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  • November 23, 2017, 11:25:35 AM

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Author Topic: not enough seating - is this new?  (Read 3900 times)

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HannahGrace

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Re: not enough seating - is this new?
« Reply #30 on: June 30, 2017, 07:21:23 AM »
I would not know enough to decline, since "cocktail reception" does not translate (in my mind) to "you may not have a seat."  I'm glad it works for some, but I don't find the concept appropriate for a wedding.  A cocktail fundraiser or work/industry event - sure.  But at a wedding, I'm not sure why sufficient seats cannot be placed out from the start, even if they are spread out and none are assigned to facilitate the cocktail atmosphere.  Providing a seat is not coddling guests; it's basic hosting.  Even for a backyard BBQ, if I know I don't have enough seats, I let folks know and ask them to bring their own lawn chairs if they can.

Agreed. And also, even if I knew that the "purpose of the style of fun" involved me not being able to sit down, if it's a wedding there is more social pressure to attend than a regular cocktail party / fundraiser.

Outdoor Girl

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Re: not enough seating - is this new?
« Reply #31 on: June 30, 2017, 07:39:51 AM »
Not having a seat at a wedding would be so outside the norm for me, even if the invite said cocktail reception, that I would be quite surprised to not have a seat.  And it would cause issues because I would choose my footwear based on the fact that I would be sitting for a good portion of the evening.  If I had to stand for an extended period of time in heels, I'd be in agony and would have to make my excuses and go home.

So while I wouldn't turn the invitation down, I would very much like to have the information that there might not be enough seats so that I can wear appropriate footwear that, while less fashionable, will allow me to stand for much of the evening with a minimum of pain.
After cleaning out my Dad's house, I have this advice:  If you haven't used it in a year, throw it out!!!!.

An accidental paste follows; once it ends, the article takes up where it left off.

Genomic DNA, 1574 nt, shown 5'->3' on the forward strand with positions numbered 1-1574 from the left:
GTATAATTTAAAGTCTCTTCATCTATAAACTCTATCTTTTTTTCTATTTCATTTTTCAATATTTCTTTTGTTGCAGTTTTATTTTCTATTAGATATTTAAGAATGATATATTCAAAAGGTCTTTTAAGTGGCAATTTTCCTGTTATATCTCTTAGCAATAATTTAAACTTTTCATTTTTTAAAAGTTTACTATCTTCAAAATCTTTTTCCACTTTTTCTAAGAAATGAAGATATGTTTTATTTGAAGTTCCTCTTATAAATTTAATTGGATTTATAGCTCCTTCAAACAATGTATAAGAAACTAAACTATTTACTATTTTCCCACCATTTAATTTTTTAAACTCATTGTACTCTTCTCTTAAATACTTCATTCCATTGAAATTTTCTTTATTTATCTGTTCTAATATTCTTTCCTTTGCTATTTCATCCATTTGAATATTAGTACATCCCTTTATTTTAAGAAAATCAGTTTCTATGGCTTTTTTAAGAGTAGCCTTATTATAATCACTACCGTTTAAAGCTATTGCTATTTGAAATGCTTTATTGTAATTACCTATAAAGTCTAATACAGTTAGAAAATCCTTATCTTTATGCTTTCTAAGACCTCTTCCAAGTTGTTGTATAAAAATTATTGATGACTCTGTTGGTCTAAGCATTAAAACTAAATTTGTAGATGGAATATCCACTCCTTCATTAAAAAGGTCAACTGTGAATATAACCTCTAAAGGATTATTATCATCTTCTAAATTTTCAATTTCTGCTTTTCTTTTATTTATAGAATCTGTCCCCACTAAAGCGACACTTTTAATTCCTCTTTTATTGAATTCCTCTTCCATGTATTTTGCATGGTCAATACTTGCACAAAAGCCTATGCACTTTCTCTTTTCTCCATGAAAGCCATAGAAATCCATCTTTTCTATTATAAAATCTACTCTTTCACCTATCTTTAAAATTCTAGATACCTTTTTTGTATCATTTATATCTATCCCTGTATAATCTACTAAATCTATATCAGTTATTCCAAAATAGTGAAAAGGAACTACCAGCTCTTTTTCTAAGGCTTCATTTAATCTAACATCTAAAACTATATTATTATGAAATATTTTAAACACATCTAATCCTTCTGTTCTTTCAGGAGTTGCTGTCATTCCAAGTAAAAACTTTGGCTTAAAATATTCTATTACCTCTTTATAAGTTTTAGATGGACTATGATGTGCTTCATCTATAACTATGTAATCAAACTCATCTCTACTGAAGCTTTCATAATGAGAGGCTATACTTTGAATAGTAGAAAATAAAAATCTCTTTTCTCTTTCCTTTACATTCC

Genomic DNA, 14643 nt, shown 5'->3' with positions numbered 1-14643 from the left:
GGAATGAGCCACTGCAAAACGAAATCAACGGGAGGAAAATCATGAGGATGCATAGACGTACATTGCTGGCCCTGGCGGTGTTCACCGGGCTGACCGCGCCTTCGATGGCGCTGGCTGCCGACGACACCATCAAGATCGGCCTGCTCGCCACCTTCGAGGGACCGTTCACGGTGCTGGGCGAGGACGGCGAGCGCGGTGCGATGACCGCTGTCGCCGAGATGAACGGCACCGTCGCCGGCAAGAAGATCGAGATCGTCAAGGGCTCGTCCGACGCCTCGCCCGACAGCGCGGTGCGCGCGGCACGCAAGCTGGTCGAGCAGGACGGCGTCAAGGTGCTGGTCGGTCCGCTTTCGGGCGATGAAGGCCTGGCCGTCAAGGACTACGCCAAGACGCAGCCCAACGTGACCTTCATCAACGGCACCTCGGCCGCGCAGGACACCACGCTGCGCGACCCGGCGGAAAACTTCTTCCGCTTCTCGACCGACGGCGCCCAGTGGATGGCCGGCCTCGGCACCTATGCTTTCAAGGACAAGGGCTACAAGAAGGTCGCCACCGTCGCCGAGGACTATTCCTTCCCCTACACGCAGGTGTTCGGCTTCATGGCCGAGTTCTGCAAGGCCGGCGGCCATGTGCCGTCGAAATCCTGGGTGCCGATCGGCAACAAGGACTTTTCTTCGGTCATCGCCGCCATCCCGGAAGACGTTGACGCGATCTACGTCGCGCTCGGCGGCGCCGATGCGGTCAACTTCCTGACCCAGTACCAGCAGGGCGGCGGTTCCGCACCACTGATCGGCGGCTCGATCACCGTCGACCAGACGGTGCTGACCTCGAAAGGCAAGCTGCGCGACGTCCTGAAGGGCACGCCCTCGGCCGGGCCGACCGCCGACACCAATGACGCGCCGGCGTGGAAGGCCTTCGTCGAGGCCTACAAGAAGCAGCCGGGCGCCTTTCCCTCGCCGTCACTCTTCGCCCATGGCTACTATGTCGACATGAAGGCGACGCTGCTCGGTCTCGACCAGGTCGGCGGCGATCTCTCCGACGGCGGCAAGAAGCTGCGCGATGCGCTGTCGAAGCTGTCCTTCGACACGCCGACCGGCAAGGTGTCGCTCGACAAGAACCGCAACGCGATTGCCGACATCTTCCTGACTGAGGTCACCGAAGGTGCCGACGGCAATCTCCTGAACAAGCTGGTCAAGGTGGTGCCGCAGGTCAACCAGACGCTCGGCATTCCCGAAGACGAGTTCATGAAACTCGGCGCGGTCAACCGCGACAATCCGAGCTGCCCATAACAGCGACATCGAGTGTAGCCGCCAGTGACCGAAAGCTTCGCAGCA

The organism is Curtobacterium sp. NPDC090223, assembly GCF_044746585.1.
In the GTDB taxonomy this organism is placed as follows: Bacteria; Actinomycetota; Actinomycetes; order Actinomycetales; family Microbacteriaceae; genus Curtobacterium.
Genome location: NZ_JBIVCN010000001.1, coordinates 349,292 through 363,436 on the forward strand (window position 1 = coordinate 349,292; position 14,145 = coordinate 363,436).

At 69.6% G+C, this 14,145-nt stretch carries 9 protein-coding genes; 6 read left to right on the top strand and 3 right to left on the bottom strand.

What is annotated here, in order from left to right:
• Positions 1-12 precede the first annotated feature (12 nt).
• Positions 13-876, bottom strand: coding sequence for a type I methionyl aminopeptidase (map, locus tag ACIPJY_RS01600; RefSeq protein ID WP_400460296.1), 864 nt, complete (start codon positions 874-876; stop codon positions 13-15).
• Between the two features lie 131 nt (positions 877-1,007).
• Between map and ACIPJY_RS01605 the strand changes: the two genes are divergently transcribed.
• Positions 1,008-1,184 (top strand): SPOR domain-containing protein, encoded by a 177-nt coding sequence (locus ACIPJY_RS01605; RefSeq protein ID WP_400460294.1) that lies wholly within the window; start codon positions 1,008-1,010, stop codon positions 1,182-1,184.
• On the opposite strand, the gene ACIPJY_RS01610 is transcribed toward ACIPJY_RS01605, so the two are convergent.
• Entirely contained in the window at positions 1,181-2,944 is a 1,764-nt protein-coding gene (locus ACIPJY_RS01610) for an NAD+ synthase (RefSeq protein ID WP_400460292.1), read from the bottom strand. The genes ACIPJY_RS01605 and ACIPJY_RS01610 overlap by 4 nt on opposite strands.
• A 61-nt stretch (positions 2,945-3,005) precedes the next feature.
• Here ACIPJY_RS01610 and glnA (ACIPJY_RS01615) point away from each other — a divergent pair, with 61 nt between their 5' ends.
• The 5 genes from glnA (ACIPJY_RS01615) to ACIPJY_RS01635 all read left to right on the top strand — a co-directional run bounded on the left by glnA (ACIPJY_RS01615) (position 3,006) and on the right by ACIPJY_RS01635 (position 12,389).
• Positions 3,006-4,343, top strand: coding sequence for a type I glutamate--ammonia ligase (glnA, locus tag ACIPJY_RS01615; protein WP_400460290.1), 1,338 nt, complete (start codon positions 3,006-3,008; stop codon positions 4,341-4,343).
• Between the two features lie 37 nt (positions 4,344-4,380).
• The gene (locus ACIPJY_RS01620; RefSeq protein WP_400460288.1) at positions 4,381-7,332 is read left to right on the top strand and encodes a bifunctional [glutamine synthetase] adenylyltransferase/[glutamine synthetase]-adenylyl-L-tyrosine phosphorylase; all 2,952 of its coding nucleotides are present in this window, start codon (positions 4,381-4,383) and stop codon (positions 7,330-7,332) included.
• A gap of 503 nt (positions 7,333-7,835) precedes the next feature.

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gellchom

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Re: not enough seating - is this new?
« Reply #32 on: June 30, 2017, 07:58:32 AM »
I would not know enough to decline, since "cocktail reception" does not translate (in my mind) to "you may not have a seat."  I'm glad it works for some, but I don't find the concept appropriate for a wedding.  A cocktail fundraiser or work/industry event - sure.  But at a wedding, I'm not sure why sufficient seats cannot be placed out from the start, even if they are spread out and none are assigned to facilitate the cocktail atmosphere.  Providing a seat is not coddling guests; it's basic hosting.  Even for a backyard BBQ, if I know I don't have enough seats, I let folks know and ask them to bring their own lawn chairs if they can.

Agreed. And also, even if I knew that the "purpose of the style of fun" involved me not being able to sit down, if it's a wedding there is more social pressure to attend than a regular cocktail party / fundraiser.

It's not just a question of social pressure to attend.  For me, I want very much to be at your wedding and would be very disappointed to miss it -- much more than a regular cocktail party.  I don't want to be uncomfortable, but I don't want to miss your wedding, so I'll be there. 

It's easy to say "if they don't like XYZ type parties, they don't have to come," but I think most HCs would be disappointed and maybe even a little hurt if any of their dear ones declined their wedding just because they don't like cocktail style events. 

petpet

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Re: not enough seating - is this new?
« Reply #33 on: June 30, 2017, 10:29:08 AM »
My brother's wedding was like this and I thought it was awful. They had 200 guests and only seating for 100. The whole event was in the same space so 100 people were squished around the edges of the room to watch the ceremony.

Yvaine

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Re: not enough seating - is this new?
« Reply #34 on: June 30, 2017, 11:28:10 AM »